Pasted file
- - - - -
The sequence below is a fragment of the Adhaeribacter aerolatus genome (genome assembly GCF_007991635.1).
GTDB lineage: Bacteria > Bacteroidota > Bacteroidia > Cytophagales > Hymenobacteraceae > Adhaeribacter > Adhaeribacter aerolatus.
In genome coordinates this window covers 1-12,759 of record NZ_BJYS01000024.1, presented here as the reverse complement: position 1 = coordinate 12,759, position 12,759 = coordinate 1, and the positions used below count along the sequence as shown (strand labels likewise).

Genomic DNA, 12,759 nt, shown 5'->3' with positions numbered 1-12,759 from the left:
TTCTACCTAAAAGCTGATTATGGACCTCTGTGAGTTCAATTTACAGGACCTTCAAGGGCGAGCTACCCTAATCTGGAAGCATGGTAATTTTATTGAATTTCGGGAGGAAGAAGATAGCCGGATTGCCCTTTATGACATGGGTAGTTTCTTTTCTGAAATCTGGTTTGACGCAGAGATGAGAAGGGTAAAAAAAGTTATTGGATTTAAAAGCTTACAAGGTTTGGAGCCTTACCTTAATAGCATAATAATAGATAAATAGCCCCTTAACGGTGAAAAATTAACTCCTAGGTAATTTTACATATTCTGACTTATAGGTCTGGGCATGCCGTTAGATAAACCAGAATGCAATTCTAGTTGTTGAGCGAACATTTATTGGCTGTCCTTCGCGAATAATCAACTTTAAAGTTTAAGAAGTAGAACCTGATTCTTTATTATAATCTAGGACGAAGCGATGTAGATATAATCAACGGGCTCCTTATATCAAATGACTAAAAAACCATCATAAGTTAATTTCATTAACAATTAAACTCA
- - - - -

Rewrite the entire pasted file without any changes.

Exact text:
The sequence below is a fragment of the Adhaeribacter aerolatus genome (genome assembly GCF_007991635.1).
GTDB lineage: Bacteria > Bacteroidota > Bacteroidia > Cytophagales > Hymenobacteraceae > Adhaeribacter > Adhaeribacter aerolatus.
In genome coordinates this window covers 1-12,759 of record NZ_BJYS01000024.1, presented here as the reverse complement: position 1 = coordinate 12,759, position 12,759 = coordinate 1, and the positions used below count along the sequence as shown (strand labels likewise).

Genomic DNA, 12,759 nt, shown 5'->3' with positions numbered 1-12,759 from the left:
TTCTACCTAAAAGCTGATTATGGACCTCTGTGAGTTCAATTTACAGGACCTTCAAGGGCGAGCTACCCTAATCTGGAAGCATGGTAATTTTATTGAATTTCGGGAGGAAGAAGATAGCCGGATTGCCCTTTATGACATGGGTAGTTTCTTTTCTGAAATCTGGTTTGACGCAGAGATGAGAAGGGTAAAAAAAGTTATTGGATTTAAAAGCTTACAAGGTTTGGAGCCTTACCTTAATAGCATAATAATAGATAAATAGCCCCTTAACGGTGAAAAATTAACTCCTAGGTAATTTTACATATTCTGACTTATAGGTCTGGGCATGCCGTTAGATAAACCAGAATGCAATTCTAGTTGTTGAGCGAACATTTATTGGCTGTCCTTCGCGAATAATCAACTTTAAAGTTTAAGAAGTAGAACCTGATTCTTTATTATAATCTAGGACGAAGCGATGTAGATATAATCAACGGGCTCCTTATATCAAATGACTAAAAAACCATCATAAGTTAATTTCATTAACAATTAAACTCA